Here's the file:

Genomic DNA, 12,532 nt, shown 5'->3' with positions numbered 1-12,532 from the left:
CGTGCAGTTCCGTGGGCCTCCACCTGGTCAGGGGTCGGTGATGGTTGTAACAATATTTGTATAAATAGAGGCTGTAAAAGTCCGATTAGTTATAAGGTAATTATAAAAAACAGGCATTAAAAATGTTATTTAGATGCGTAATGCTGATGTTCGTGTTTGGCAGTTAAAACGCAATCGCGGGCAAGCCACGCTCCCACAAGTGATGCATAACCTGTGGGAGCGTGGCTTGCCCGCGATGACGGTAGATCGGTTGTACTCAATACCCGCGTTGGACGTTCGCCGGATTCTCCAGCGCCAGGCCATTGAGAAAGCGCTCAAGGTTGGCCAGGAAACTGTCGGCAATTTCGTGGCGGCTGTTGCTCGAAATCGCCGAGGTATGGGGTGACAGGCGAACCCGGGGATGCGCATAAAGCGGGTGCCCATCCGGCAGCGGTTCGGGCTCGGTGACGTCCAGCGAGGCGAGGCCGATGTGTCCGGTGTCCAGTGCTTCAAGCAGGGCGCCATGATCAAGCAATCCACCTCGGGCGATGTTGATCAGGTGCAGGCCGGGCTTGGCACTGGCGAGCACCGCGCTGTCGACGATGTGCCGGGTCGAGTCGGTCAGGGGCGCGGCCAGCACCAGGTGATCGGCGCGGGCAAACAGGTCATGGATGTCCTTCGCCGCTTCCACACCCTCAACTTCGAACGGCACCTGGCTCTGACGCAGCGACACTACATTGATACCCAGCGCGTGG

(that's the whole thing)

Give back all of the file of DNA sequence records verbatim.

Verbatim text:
Genomic DNA, 12,532 nt, shown 5'->3' with positions numbered 1-12,532 from the left:
CGTGCAGTTCCGTGGGCCTCCACCTGGTCAGGGGTCGGTGATGGTTGTAACAATATTTGTATAAATAGAGGCTGTAAAAGTCCGATTAGTTATAAGGTAATTATAAAAAACAGGCATTAAAAATGTTATTTAGATGCGTAATGCTGATGTTCGTGTTTGGCAGTTAAAACGCAATCGCGGGCAAGCCACGCTCCCACAAGTGATGCATAACCTGTGGGAGCGTGGCTTGCCCGCGATGACGGTAGATCGGTTGTACTCAATACCCGCGTTGGACGTTCGCCGGATTCTCCAGCGCCAGGCCATTGAGAAAGCGCTCAAGGTTGGCCAGGAAACTGTCGGCAATTTCGTGGCGGCTGTTGCTCGAAATCGCCGAGGTATGGGGTGACAGGCGAACCCGGGGATGCGCATAAAGCGGGTGCCCATCCGGCAGCGGTTCGGGCTCGGTGACGTCCAGCGAGGCGAGGCCGATGTGTCCGGTGTCCAGTGCTTCAAGCAGGGCGCCATGATCAAGCAATCCACCTCGGGCGATGTTGATCAGGTGCAGGCCGGGCTTGGCACTGGCGAGCACCGCGCTGTCGACGATGTGCCGGGTCGAGTCGGTCAGGGGCGCGGCCAGCACCAGGTGATCGGCGCGGGCAAACAGGTCATGGATGTCCTTCGCCGCTTCCACACCCTCAACTTCGAACGGCACCTGGCTCTGACGCAGCGACACTACATTGATACCCAGCGCGTGG